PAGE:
In line with all the great achievements of the greatest of men, here is part one of my reading project – years late and accomplishing a fraction of what I promised.
A Sport and a Pastime by James Salter
I’m glad I read this book in my 30s. However, the “moral of the story”, to my mind, is one best learned in one’s 20s. This is the paradox of the novel. The extra decade of living needed to understand that the story is about the narrator and not Dean is a decade you don’t want to lose.
Lesson for Men: Though sex may be acceptable as either a sport or a pastime, women are neither.
What We Talk About When We Talk About Love by Raymond Carver
In high school, I worked at a pizza place. One night, I closed the restaurant with two of my co-workers, both female peers I found attractive. After work, they decided to drive out to the sand pits and get high.
Though a veritable teetotaler in high school, I was excited to join them. I had a bit of a crush on one girl; the second girl had a bit of a crush on me. Both were cool kids, generally.
We got in the van, drove out to the sand pits, and hung out. They got high; we listened to loud music and joked around. After an hour or so, they drove me home.
My experience of What We Talk About When We Talk About Love was like that evening. It was a good experience, in general, but I was left feeling like more should have happened and wondering if I missed out on something.
Lesson for Men: “Booze takes a lot of time and effort if you’re going to do a good job with it.” Raymond Carver said this before the rise of microbreweries and homebrewing. These days, enjoy with moderation.
Other Random Thoughts:
- Salter’s prose is amazing. He just crafts amazing sentences.
This is what allows him to write rather explicit depictions of sex without ever crossing the line into pulp. I’m not even sure it can be considered erotica. His writing can get hot, but it remained literary without becoming titillating.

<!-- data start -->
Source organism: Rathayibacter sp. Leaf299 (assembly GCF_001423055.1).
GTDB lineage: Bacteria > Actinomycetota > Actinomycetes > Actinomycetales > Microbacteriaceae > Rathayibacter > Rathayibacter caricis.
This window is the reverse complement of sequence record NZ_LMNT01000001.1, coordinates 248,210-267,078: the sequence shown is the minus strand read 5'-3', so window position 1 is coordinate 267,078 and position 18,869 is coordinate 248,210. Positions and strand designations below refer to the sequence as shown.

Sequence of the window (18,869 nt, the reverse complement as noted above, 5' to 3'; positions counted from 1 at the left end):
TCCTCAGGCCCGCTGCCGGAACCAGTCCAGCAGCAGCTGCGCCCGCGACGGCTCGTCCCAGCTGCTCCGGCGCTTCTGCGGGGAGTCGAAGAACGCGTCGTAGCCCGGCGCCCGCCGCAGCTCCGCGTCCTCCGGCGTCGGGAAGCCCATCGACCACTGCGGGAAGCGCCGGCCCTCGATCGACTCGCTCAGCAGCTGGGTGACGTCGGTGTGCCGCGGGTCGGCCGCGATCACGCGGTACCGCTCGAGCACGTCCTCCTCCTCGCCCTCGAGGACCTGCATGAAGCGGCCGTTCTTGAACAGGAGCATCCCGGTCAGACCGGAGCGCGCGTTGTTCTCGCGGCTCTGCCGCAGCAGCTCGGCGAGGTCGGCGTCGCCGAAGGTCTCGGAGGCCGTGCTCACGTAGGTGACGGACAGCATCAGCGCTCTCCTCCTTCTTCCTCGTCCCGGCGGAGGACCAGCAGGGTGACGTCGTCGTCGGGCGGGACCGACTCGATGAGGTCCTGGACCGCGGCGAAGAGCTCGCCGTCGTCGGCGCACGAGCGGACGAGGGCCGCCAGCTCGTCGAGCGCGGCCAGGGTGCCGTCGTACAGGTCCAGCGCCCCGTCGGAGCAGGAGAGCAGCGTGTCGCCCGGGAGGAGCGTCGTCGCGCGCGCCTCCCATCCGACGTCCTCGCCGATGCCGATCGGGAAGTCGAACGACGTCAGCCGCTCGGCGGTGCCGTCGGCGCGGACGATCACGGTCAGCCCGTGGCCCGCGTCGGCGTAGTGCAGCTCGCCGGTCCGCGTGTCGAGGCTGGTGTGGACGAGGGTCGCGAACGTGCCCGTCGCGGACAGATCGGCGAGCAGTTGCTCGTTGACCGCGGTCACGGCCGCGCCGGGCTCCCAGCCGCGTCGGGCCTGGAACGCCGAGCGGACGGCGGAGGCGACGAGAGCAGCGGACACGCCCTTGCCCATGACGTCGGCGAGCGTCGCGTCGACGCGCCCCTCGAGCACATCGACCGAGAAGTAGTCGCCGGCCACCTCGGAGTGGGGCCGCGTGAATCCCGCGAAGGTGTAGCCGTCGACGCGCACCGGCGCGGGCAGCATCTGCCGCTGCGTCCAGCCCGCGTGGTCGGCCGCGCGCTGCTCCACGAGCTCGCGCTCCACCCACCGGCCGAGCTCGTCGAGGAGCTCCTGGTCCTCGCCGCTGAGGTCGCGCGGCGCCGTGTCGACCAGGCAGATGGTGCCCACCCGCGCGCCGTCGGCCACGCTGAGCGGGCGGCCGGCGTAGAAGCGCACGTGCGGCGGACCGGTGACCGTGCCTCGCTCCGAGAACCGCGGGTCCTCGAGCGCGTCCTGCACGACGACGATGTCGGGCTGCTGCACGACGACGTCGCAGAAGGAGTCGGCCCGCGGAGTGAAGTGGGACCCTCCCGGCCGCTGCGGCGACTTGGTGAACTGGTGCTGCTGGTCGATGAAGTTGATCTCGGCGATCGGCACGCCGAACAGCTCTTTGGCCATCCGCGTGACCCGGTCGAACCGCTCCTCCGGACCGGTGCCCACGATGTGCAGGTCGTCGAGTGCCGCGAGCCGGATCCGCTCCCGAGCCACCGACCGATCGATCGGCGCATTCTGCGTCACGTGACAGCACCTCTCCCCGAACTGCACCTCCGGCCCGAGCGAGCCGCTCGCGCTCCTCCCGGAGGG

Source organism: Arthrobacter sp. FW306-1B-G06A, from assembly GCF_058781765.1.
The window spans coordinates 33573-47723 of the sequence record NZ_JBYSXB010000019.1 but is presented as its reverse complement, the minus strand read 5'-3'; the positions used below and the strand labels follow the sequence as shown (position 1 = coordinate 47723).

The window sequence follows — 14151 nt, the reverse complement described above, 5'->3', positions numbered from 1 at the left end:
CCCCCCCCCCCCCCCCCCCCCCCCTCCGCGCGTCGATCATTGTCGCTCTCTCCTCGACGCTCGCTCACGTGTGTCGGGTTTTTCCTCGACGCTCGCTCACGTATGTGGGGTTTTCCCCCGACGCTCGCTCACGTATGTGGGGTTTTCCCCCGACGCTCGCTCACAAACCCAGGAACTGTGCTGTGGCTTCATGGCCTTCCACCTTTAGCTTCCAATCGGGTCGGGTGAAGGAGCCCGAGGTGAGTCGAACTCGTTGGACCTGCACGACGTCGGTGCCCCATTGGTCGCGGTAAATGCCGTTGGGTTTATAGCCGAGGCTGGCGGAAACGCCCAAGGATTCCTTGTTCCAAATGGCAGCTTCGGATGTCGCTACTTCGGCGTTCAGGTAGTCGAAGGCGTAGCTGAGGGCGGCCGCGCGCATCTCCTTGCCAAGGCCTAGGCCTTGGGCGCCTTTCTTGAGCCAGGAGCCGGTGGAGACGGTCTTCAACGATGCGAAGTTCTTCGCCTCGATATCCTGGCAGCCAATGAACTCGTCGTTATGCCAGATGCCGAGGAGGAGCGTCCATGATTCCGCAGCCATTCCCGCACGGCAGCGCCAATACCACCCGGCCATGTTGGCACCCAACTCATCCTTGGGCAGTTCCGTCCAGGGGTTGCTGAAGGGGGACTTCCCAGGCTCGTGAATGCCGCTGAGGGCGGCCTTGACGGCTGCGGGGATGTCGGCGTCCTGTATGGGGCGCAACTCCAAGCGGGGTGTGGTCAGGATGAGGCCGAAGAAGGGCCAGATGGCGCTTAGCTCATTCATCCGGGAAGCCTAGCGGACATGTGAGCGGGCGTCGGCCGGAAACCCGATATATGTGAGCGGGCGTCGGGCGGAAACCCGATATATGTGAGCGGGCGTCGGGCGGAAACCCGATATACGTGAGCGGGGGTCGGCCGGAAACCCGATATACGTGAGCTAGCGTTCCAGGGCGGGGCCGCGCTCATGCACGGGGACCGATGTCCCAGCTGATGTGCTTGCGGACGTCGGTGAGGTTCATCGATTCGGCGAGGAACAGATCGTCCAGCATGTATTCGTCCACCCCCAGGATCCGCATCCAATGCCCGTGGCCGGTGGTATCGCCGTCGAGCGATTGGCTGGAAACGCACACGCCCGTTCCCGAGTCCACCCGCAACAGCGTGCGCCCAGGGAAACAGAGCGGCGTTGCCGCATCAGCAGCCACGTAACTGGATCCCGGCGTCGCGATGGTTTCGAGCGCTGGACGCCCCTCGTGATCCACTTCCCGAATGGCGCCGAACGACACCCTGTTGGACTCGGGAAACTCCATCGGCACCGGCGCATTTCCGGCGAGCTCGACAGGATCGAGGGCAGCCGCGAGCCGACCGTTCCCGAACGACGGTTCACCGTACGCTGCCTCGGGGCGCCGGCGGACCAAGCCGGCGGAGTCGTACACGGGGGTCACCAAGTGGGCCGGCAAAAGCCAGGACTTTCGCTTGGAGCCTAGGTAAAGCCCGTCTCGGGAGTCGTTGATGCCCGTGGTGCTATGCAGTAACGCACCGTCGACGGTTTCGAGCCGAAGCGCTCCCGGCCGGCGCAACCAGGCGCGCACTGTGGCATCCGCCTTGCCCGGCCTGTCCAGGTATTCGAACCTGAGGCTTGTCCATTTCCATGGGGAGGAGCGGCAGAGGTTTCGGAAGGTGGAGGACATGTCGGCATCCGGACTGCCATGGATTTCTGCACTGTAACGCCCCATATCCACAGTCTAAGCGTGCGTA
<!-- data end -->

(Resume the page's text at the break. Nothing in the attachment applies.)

- Truth be told, I suspect part of what I found lacking from Carver is more a reaction to reading Carver after Salter.
Carver’s style is sparse, minimalist. It is different than Salter’s sing-songiness (I’m not sure if ‘lyrical’ properly captures my experience of Salter). Had I read Carver first, or allowed more time between reading the two, I suspect I would have enjoyed him more.
- Carver writes with a strong, male voice.
I both love and loath authors that can write in a strong male voice. It is easy to want to identify one’s masculinity with that of the character given a strong, male voice (in fact, I think a large number of the books suggested by Esquire are suggested because their authors can write with a strong, male voice).
The problem arises when the masculinity on display in the novel is misogynistic. Charles Bukowski, to my mind, is a good example of this. Read Women (on Esquire’s list). Bukowski is great with the everyman man’s man. But, my goodness, is he misogynistic.
Now, let me be clear, I’m not suggesting that misogynistic characters shouldn’t be written. I just worry, when they’re written well, do they seem more appealing than they should? I hope not, but I worry.